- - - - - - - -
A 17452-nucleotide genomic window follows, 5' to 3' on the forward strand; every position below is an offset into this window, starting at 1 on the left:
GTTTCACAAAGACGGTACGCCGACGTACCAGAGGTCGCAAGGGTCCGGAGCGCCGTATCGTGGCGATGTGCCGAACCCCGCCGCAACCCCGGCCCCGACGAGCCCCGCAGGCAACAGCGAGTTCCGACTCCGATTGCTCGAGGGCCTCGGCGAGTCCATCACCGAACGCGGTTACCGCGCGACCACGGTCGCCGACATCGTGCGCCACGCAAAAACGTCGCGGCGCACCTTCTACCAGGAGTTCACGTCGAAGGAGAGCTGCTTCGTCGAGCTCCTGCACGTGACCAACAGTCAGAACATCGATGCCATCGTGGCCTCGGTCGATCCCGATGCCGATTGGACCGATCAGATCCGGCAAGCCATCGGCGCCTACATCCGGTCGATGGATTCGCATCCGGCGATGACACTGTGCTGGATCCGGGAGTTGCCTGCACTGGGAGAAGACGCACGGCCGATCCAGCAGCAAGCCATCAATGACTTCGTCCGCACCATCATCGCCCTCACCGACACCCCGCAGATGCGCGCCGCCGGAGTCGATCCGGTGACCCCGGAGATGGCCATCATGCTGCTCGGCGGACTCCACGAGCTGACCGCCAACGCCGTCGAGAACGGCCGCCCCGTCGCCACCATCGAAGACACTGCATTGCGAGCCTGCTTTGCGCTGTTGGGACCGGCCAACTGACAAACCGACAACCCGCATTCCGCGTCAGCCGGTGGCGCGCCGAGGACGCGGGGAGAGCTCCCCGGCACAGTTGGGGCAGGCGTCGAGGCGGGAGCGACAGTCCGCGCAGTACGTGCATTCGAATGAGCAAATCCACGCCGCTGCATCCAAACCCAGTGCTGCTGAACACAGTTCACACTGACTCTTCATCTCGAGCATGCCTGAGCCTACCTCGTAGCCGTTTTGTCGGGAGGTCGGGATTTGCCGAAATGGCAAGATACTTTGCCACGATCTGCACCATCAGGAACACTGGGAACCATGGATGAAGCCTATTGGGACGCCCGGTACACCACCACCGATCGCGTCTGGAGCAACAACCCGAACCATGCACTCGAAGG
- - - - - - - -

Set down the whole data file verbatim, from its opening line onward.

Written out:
A 17452-nucleotide genomic window follows, 5' to 3' on the forward strand; every position below is an offset into this window, starting at 1 on the left:
GTTTCACAAAGACGGTACGCCGACGTACCAGAGGTCGCAAGGGTCCGGAGCGCCGTATCGTGGCGATGTGCCGAACCCCGCCGCAACCCCGGCCCCGACGAGCCCCGCAGGCAACAGCGAGTTCCGACTCCGATTGCTCGAGGGCCTCGGCGAGTCCATCACCGAACGCGGTTACCGCGCGACCACGGTCGCCGACATCGTGCGCCACGCAAAAACGTCGCGGCGCACCTTCTACCAGGAGTTCACGTCGAAGGAGAGCTGCTTCGTCGAGCTCCTGCACGTGACCAACAGTCAGAACATCGATGCCATCGTGGCCTCGGTCGATCCCGATGCCGATTGGACCGATCAGATCCGGCAAGCCATCGGCGCCTACATCCGGTCGATGGATTCGCATCCGGCGATGACACTGTGCTGGATCCGGGAGTTGCCTGCACTGGGAGAAGACGCACGGCCGATCCAGCAGCAAGCCATCAATGACTTCGTCCGCACCATCATCGCCCTCACCGACACCCCGCAGATGCGCGCCGCCGGAGTCGATCCGGTGACCCCGGAGATGGCCATCATGCTGCTCGGCGGACTCCACGAGCTGACCGCCAACGCCGTCGAGAACGGCCGCCCCGTCGCCACCATCGAAGACACTGCATTGCGAGCCTGCTTTGCGCTGTTGGGACCGGCCAACTGACAAACCGACAACCCGCATTCCGCGTCAGCCGGTGGCGCGCCGAGGACGCGGGGAGAGCTCCCCGGCACAGTTGGGGCAGGCGTCGAGGCGGGAGCGACAGTCCGCGCAGTACGTGCATTCGAATGAGCAAATCCACGCCGCTGCATCCAAACCCAGTGCTGCTGAACACAGTTCACACTGACTCTTCATCTCGAGCATGCCTGAGCCTACCTCGTAGCCGTTTTGTCGGGAGGTCGGGATTTGCCGAAATGGCAAGATACTTTGCCACGATCTGCACCATCAGGAACACTGGGAACCATGGATGAAGCCTATTGGGACGCCCGGTACACCACCACCGATCGCGTCTGGAGCAACAACCCGAACCATGCACTCGAAGG